what do you think of this?
it appears to have significance in all the texts with which we have been presented in 103. take, for example, wilson's stories which we have read this week. in "obscene callers," dale acts outside of what many would deem 'common sense,' and she is thus harmed. if we equate common sense with communal rules then it is plain to see that crossing barriers of what is accepted in this community requires two equally difficult commitments:
1) to realise that breaking "rules" is not necessarily accepted, and pain--be it emotional, physical or both--certainly could result; and
2) never to accept the failure of a stagnant community.
by this i mean to say that a dynamic community--one that grows, improves, reshapes as a product of its constituents--is far and away the best kind. could you imagine the the disgusting homogenity that would arise from a community whose rules dictate the very actions and thoughts of its members? unfortunately, i can imagine it because it is all too easy to fall into the "easy life" trap associated with abiding by rules.
i maintain that we must have some form of greater understanding of our community in order to achieve our ideals. in other words, let us recognise that we, as leaders and intellectuals, have a common desire to excel and improve; in order to go to the next step, though, we must acknowledge right now what hinders the community as a whole. bear in mind that we all desire improvement, but we cannot fix it if we don't know where and why it is broken.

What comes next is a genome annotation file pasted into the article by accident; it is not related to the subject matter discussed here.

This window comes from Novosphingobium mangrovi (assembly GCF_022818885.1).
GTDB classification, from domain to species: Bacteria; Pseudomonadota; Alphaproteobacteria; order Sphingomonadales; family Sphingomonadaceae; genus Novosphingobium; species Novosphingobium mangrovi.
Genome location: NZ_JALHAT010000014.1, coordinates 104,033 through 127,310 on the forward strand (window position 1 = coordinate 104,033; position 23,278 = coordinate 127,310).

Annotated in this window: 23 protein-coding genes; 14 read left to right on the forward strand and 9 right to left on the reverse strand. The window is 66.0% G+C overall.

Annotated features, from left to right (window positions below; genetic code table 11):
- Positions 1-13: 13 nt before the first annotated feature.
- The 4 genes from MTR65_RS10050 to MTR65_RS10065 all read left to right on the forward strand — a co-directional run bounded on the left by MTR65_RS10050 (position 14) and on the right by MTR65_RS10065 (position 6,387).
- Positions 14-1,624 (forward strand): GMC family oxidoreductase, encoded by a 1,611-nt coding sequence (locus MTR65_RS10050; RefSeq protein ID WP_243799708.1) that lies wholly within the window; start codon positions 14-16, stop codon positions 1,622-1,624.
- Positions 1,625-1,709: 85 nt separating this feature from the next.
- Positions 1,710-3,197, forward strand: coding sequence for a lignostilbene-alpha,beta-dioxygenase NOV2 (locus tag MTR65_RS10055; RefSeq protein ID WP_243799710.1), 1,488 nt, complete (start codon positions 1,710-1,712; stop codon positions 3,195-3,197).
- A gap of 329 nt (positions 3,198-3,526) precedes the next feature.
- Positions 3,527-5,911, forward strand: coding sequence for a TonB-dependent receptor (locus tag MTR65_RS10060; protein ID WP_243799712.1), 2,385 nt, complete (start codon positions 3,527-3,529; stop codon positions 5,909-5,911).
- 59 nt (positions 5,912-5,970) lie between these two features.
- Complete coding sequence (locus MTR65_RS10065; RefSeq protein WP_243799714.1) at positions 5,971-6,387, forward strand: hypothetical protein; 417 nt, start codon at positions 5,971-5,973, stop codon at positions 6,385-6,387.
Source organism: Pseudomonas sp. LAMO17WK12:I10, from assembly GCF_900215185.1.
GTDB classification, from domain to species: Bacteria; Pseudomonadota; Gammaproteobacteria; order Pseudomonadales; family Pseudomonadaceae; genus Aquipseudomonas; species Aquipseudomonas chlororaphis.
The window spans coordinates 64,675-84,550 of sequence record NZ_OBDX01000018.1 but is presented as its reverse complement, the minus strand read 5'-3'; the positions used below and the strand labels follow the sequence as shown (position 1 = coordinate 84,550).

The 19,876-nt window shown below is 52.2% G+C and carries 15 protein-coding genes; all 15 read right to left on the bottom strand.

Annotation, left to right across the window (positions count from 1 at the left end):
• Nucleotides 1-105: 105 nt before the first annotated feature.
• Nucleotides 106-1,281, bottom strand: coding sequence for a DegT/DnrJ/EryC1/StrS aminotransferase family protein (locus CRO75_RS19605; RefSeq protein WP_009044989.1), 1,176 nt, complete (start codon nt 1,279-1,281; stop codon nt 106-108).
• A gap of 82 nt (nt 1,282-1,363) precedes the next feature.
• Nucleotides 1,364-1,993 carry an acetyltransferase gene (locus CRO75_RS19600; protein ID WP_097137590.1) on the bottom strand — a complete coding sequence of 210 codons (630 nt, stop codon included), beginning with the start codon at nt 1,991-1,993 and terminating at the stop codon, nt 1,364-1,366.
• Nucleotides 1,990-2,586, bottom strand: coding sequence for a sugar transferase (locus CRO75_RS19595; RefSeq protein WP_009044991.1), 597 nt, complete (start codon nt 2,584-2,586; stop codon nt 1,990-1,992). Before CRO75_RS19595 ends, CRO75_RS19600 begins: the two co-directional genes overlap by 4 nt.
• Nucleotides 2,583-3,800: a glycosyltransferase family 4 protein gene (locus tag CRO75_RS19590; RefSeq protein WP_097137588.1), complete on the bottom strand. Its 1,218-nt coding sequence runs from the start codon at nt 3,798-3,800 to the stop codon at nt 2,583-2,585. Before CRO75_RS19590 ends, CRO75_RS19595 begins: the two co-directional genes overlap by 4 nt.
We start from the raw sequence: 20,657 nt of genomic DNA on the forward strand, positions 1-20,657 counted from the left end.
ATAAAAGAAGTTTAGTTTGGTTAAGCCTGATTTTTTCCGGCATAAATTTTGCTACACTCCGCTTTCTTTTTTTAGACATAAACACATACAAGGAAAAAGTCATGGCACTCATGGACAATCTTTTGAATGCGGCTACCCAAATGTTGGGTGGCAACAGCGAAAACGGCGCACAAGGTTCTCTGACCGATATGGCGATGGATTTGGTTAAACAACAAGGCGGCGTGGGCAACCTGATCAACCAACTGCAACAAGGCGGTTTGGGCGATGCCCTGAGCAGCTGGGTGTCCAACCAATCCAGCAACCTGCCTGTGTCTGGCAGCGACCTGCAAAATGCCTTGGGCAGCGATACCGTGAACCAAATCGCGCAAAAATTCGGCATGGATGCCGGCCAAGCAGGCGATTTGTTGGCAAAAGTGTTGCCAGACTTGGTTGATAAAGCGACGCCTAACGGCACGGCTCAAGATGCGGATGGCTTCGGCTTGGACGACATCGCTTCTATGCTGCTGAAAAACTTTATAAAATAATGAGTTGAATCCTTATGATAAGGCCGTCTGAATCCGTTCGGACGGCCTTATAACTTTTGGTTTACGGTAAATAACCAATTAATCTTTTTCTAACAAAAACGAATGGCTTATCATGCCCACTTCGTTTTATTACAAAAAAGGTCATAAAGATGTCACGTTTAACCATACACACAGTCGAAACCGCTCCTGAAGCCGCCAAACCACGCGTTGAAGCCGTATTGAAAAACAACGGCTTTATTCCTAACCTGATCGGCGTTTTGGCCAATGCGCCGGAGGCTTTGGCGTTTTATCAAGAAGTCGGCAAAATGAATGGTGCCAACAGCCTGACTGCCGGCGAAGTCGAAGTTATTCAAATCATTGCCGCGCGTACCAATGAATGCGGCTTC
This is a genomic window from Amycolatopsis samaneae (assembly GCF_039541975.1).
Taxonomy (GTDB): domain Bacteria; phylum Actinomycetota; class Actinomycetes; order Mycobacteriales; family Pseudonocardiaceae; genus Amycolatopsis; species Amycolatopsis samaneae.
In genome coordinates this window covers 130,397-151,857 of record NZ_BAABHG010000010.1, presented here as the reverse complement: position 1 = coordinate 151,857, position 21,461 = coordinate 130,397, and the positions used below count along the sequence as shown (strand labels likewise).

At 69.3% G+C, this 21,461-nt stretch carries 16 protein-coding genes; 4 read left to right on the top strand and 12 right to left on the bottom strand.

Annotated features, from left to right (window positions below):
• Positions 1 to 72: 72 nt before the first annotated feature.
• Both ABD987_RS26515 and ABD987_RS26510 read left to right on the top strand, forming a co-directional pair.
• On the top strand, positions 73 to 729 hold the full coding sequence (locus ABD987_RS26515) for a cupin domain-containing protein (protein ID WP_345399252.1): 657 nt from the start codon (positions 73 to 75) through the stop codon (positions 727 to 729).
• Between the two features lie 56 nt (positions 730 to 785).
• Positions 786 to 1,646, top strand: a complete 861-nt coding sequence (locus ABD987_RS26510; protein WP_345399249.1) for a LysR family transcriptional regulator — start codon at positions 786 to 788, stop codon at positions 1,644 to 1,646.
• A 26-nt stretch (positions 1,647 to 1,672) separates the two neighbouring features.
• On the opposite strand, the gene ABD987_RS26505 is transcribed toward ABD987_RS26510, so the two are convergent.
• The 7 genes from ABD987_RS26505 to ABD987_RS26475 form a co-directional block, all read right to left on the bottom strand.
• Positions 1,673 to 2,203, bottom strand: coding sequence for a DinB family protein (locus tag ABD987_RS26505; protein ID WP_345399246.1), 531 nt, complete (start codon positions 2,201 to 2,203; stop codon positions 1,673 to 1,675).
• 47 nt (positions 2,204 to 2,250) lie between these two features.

look back to our very first class discussion. from there, consider each subsequent meeting, in which we introduced to 103 various mehtods of position taking. the most striking achievement of our class has been, and continues to be, our continuous shifting of alliance from utter disagreement to conscientous objector to complete congruence. in a community whose goals are as lofty as ours, this is the highest degree of success. we have been presented with some of the most provacative social issues of all time, and through our intense intellectual differences the worst attacks directed towards one another have been verbal ones. we have aroused incredibly deep emotions from those on opposite sides of these issues as ourselves, and we are yet continuing the dialogue. that, by god, is victory! as a class, we represent the ideals of how each community ought to deal with other. we must not stop the discussion for fear being hurt or of hurting ourselves. Instead, let us go forward; let us be productive and search for the truth that lies somewhere between the door and the windows. we *are* a community, 103, and the best kind at that. discourse is a dialogue, and if we continue the way we have been, including the lowpoints and the highs, we will certainly win a 'k.o.' over irrationality and hate.